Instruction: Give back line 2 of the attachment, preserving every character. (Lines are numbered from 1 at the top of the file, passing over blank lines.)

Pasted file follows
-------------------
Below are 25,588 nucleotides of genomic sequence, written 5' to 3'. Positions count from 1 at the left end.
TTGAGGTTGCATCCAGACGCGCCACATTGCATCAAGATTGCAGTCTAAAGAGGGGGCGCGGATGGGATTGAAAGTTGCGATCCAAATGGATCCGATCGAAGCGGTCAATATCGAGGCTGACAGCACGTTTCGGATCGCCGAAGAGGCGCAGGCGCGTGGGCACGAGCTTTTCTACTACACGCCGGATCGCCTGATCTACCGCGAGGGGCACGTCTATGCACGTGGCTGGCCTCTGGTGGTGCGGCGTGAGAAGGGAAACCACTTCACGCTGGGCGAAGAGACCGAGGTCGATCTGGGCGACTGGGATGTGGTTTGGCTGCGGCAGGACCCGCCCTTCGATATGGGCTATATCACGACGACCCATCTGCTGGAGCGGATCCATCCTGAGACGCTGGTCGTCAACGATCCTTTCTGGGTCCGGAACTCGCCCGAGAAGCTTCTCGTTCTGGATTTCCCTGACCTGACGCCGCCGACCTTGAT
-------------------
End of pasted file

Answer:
TTGAGGTTGCATCCAGACGCGCCACATTGCATCAAGATTGCAGTCTAAAGAGGGGGCGCGGATGGGATTGAAAGTTGCGATCCAAATGGATCCGATCGAAGCGGTCAATATCGAGGCTGACAGCACGTTTCGGATCGCCGAAGAGGCGCAGGCGCGTGGGCACGAGCTTTTCTACTACACGCCGGATCGCCTGATCTACCGCGAGGGGCACGTCTATGCACGTGGCTGGCCTCTGGTGGTGCGGCGTGAGAAGGGAAACCACTTCACGCTGGGCGAAGAGACCGAGGTCGATCTGGGCGACTGGGATGTGGTTTGGCTGCGGCAGGACCCGCCCTTCGATATGGGCTATATCACGACGACCCATCTGCTGGAGCGGATCCATCCTGAGACGCTGGTCGTCAACGATCCTTTCTGGGTCCGGAACTCGCCCGAGAAGCTTCTCGTTCTGGATTTCCCTGACCTGACGCCGCCGACCTTGAT